Curar, Tregrihi, 11th Zendor 998.

It’s not dark at night. The astronomers say the sun reflects off of the moons and illuminates Tradia. I know what darkness looks like. At night, the sky glows.

I lie awake. The room is engulfed in the chill of early Zendor. The slit between the door and the wall is a vast expanse revealing the world.

A flicker of contrasting lime floodlights the bed and carves the curves of the pillow and my face in two.

I walk through the stone slabs.

I am seen, but I hear no-one. The street lamps glare down at me, having switched colours with the sky.

I am warm, but I don’t see the sun. The street lamps burn down at me, their temperatures switched with the desert.

The breeze is my only company.

In motion. On wheels.

The lights burst on above my head, in my face, as I am entered into each new room, through the doors, down one corridor that doesn’t stop until it opens – onto a drop into an ocean that never ends –

I fall

and the water welcomes me.

I am engulfed in the chill of the sea.

Then I land on the shore, and watch the waves of the oasis.

I pack. I prepare. I leave.

The door is shut, and the apartment is empty again. Now there is only the way forward, until this evening.

I venture through the empty corridors while all of the others are busy with their work. The vines of lost cables drip from the ceiling. I fight my way through the undergrowth of the brushes and the brooms, the words on the wall staring down at me, preserving the memory of such companies as Altinea and Concrete Graphics for only me to see.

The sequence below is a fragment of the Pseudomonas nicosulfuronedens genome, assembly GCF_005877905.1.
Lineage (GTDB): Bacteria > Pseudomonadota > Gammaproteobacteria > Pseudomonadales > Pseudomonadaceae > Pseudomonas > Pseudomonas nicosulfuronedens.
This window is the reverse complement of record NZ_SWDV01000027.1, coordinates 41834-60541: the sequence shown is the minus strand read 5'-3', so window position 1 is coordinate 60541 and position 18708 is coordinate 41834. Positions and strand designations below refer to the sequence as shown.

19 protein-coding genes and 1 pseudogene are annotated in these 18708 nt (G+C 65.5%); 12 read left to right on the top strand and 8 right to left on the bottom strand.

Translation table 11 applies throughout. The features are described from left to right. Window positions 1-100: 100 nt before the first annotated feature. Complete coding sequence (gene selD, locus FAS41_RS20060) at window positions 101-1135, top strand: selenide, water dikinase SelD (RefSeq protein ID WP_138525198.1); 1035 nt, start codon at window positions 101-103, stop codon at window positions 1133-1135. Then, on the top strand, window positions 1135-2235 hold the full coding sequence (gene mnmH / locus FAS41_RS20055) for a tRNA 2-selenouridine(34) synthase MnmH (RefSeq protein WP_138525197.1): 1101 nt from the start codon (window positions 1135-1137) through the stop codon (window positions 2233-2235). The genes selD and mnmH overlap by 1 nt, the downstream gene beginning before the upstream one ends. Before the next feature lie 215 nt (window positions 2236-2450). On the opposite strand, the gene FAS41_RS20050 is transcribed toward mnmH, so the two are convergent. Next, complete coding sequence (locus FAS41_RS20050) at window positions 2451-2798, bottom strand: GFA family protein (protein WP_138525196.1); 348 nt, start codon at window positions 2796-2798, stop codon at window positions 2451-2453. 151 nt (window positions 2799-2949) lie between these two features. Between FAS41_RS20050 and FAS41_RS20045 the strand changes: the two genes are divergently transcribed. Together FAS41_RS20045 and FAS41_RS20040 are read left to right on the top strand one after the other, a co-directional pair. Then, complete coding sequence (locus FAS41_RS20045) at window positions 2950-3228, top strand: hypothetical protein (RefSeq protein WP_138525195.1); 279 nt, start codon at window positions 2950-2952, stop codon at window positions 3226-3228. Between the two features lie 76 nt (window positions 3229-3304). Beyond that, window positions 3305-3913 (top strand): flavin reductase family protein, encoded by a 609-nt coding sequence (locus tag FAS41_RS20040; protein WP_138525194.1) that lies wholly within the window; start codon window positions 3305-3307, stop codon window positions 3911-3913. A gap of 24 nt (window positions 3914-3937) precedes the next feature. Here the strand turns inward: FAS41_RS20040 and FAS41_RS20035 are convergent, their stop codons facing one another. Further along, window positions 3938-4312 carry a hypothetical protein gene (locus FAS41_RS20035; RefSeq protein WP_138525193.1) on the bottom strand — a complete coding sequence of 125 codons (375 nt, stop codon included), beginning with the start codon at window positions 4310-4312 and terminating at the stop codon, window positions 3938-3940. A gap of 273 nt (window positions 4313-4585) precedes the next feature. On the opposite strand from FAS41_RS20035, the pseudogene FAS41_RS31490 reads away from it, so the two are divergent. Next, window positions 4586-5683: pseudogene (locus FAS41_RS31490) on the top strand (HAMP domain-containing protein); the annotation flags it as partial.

I look for where they keep the keys to the old rooms, the ones only useful to me, while they pack and prepare and leave in some other place. With so much space and so little time, why not build more rooms when you’ve had enough of what you’ve got? The building grows faster than it can decay. Its old organs wait, forgotten and cancerous.

I worry that I might be approached before I can get away. I search through the lake of keys to get to the one I need, then through the maze of doors to get to the one I want. There it is – perfect – the penultimate-but-one at the end of a corridor, marked for only staff, though there were never customers. A torn note is still stuck to it, hinting at experiments that were once run in this room. A single lock guards its entrance, the seal seeming like a blunt spear amongst the depilnish chaos of this country’s technological buildings.

I slot in the first three and it opens on the fourth. There’s enough space in the centre, a red light in the corner that I can cover and a bulb dripping off the ceiling that I can switch off. Dusty equipment is stacked to the side, and only one device has felt a human touch recently. This was more than a storage room, and now it is less. Now I can shut the door and lock it and drown out the silence. No-one calls out my name. No-one demands “Evelin, come and work”, because no-one knows I’m here. I have never been safer.

I sit on the floor, back to a control box, and kick the switch.

There is no light, but I still hear a whisper in the silence, and I know I can’t ever breathe until they leave and I am finally alone.

Next: “Play Along”.